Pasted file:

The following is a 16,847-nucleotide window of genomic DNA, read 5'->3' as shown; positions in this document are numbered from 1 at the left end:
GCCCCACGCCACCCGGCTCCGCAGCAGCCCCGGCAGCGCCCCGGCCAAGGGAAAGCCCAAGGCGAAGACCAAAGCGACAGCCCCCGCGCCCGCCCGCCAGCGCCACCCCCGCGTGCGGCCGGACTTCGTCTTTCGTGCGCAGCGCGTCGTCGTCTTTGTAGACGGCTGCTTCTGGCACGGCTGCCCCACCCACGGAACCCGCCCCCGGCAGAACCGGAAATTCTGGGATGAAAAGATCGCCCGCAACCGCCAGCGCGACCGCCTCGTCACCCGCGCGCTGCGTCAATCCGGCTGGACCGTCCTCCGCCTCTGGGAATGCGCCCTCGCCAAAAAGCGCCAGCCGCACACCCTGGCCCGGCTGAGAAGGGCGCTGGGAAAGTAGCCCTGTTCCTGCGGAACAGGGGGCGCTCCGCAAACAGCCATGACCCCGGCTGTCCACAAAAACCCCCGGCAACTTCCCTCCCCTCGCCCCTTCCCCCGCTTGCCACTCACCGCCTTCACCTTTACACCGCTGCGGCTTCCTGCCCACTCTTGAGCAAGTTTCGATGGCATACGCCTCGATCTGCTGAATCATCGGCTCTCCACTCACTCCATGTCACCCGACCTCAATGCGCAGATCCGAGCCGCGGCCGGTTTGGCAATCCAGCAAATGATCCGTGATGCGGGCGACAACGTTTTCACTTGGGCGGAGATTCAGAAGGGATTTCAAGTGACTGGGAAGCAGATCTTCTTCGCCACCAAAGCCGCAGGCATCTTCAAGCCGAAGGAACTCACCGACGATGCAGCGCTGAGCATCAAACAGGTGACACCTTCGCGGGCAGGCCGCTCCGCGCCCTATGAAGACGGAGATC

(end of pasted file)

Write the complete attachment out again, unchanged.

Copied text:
The following is a 16,847-nucleotide window of genomic DNA, read 5'->3' as shown; positions in this document are numbered from 1 at the left end:
GCCCCACGCCACCCGGCTCCGCAGCAGCCCCGGCAGCGCCCCGGCCAAGGGAAAGCCCAAGGCGAAGACCAAAGCGACAGCCCCCGCGCCCGCCCGCCAGCGCCACCCCCGCGTGCGGCCGGACTTCGTCTTTCGTGCGCAGCGCGTCGTCGTCTTTGTAGACGGCTGCTTCTGGCACGGCTGCCCCACCCACGGAACCCGCCCCCGGCAGAACCGGAAATTCTGGGATGAAAAGATCGCCCGCAACCGCCAGCGCGACCGCCTCGTCACCCGCGCGCTGCGTCAATCCGGCTGGACCGTCCTCCGCCTCTGGGAATGCGCCCTCGCCAAAAAGCGCCAGCCGCACACCCTGGCCCGGCTGAGAAGGGCGCTGGGAAAGTAGCCCTGTTCCTGCGGAACAGGGGGCGCTCCGCAAACAGCCATGACCCCGGCTGTCCACAAAAACCCCCGGCAACTTCCCTCCCCTCGCCCCTTCCCCCGCTTGCCACTCACCGCCTTCACCTTTACACCGCTGCGGCTTCCTGCCCACTCTTGAGCAAGTTTCGATGGCATACGCCTCGATCTGCTGAATCATCGGCTCTCCACTCACTCCATGTCACCCGACCTCAATGCGCAGATCCGAGCCGCGGCCGGTTTGGCAATCCAGCAAATGATCCGTGATGCGGGCGACAACGTTTTCACTTGGGCGGAGATTCAGAAGGGATTTCAAGTGACTGGGAAGCAGATCTTCTTCGCCACCAAAGCCGCAGGCATCTTCAAGCCGAAGGAACTCACCGACGATGCAGCGCTGAGCATCAAACAGGTGACACCTTCGCGGGCAGGCCGCTCCGCGCCCTATGAAGACGGAGATC